In the end, I decided that a few of the variables would comprise the gameplay itself: Starvation and Mutation Rate.

    Starvation and Mutation:

    Decreasing the Starvation Rate means that biods won’t ever die. The dominant biods will quickly fill the screen, and there won’t be any evolutionary pressure in the game. Only aggressors (carnivores) will be able to kill other biods.

    High mutation and starvation means lots of diversity and changing populations

    Increasing Starvation will quickly kill off the weaker Biods. If carnivores have prey (herbivores) they will live longer, but as soon as the prey dies off, the predators will die off a few rounds later. Slow moving or static biods live longer and flourish.

    Reduce mutation rate and populations will start to stabalize

    Most games will work well with around 5 for the Starvation Rate.

    Increasing Mutation will mean that offspring will differ greatly from the parents. This can be useful to add a lot of variety to the game, and eventually you’ll probably uncover every combination of Biod. You’ll end up with a lot of diversity, but no one color will dominate.

    Only a few species of carnivores are left after a few rounds. Note the large amount of uneaten food.

    Decreasing Mutation will keep offspring the same as the parents. This is key to completing the missions in the game, where the goal is to grow certain populations.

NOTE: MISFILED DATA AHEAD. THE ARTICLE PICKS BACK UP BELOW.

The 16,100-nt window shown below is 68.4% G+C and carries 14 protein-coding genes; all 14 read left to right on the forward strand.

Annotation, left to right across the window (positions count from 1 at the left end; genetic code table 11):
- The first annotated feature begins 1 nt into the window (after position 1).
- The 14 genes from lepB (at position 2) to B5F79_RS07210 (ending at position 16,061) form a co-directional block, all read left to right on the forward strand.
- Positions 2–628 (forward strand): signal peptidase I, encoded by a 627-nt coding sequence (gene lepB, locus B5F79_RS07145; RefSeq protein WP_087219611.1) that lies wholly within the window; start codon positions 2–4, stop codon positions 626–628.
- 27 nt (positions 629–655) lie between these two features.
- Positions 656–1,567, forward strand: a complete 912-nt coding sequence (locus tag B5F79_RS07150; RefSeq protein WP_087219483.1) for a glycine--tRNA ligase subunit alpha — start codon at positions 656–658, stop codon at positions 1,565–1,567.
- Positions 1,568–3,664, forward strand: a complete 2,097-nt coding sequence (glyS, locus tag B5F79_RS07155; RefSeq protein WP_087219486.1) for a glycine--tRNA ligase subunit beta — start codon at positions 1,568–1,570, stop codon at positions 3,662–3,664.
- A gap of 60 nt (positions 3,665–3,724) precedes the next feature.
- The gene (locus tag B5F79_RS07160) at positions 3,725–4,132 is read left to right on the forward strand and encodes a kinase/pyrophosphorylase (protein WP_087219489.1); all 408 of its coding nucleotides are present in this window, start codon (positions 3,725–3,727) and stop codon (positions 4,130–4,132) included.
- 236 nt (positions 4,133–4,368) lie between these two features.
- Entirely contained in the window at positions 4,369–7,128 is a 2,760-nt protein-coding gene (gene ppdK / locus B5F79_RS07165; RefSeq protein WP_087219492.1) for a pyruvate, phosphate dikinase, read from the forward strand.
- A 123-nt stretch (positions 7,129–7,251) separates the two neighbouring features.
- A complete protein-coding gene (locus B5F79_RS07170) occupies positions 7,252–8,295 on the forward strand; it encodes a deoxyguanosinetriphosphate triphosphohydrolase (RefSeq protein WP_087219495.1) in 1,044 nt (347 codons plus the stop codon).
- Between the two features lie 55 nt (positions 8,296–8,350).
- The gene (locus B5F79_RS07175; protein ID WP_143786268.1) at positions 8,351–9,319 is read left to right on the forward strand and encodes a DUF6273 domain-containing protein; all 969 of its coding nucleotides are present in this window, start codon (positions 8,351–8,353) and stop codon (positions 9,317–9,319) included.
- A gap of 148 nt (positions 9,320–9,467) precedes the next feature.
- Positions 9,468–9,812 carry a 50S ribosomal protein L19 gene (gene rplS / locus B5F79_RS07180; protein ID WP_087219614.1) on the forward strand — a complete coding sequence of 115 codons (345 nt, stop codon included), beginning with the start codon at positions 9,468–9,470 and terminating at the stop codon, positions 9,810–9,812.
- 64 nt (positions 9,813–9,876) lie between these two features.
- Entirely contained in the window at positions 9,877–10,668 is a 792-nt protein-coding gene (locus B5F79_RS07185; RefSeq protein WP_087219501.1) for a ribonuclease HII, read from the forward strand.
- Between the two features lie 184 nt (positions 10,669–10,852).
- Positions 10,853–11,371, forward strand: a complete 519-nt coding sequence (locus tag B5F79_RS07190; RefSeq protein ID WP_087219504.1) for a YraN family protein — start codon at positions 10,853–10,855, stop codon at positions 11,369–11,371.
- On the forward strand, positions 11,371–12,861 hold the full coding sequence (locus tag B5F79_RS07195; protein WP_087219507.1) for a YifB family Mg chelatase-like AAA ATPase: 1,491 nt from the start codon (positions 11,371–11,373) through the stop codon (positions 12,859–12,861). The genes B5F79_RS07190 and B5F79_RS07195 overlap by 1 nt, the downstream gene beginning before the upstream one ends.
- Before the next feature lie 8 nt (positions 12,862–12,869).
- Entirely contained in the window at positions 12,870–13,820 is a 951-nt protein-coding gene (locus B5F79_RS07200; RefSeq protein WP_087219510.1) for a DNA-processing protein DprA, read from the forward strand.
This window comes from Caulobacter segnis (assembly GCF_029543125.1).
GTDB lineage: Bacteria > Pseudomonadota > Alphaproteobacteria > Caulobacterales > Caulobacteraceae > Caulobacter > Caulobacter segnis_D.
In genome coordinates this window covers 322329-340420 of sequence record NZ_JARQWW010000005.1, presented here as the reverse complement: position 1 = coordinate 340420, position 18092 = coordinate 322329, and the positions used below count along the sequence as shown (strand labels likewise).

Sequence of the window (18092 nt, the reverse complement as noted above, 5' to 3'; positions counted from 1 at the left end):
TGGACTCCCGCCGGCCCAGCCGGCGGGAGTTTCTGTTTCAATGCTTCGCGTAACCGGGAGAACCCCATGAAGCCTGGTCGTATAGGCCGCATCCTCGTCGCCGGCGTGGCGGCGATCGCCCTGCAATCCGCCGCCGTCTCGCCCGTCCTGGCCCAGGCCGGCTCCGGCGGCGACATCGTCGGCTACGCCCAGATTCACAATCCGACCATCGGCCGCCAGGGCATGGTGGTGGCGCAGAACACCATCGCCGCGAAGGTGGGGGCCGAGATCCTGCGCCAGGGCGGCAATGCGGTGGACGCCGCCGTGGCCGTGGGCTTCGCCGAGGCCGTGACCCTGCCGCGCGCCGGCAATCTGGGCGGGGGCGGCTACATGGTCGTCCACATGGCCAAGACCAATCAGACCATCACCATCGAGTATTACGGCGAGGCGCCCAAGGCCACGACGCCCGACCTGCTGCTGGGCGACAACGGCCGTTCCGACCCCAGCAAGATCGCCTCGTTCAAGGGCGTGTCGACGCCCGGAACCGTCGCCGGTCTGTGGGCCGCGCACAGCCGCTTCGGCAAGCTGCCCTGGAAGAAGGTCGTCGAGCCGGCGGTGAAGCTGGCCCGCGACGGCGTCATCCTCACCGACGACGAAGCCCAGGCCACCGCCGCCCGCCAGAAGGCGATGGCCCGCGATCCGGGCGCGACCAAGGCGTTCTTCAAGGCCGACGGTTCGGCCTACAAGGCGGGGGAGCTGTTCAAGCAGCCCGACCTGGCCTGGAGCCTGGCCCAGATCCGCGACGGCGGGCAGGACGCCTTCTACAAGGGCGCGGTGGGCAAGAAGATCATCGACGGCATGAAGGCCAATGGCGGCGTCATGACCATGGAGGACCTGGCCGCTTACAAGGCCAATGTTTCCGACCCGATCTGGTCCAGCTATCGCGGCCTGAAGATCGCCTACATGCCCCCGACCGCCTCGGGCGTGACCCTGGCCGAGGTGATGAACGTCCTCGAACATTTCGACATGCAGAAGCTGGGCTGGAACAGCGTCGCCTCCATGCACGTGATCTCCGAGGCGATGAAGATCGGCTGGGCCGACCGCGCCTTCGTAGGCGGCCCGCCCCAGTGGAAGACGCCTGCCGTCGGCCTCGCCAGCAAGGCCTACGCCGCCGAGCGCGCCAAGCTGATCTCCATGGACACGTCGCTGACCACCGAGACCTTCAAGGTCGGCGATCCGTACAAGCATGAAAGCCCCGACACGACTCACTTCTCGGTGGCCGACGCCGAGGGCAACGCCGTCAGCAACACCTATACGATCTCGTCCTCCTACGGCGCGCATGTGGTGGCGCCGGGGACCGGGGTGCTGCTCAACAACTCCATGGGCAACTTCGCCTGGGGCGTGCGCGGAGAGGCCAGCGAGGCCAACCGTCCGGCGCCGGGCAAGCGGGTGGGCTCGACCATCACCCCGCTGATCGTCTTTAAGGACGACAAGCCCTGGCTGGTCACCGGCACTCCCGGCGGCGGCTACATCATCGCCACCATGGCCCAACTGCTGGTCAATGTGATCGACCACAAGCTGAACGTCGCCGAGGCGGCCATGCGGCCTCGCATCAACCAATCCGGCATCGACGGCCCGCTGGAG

With no herbivores to eat, the populations of carnivores die out.

    Usually you’ll want to increase mutation and starvation until you get a population you like, then decrease both and let those populations grow.

    Interesting Patterns:

    One of the fascinating things about the game was how lifelike the emergent behavior became. It almost reminded me of bacteria growing in a petri dish. As soon as a niche opened up, a biod population would evolve to fill it. Lots of food on the board? Asexual herbivores with large numbers of offspring would take over. High diversity of colors, but not a lot of food? Carnivores would dominate.

    Static biods would also form little colonies in a single space. Since they couldn’t move, if food was plentiful, they’d always have a mate nearby. And since dead biods had a chance to drop food, the static colonies could feed themselves with corpses of their siblings (coral reef, trees?)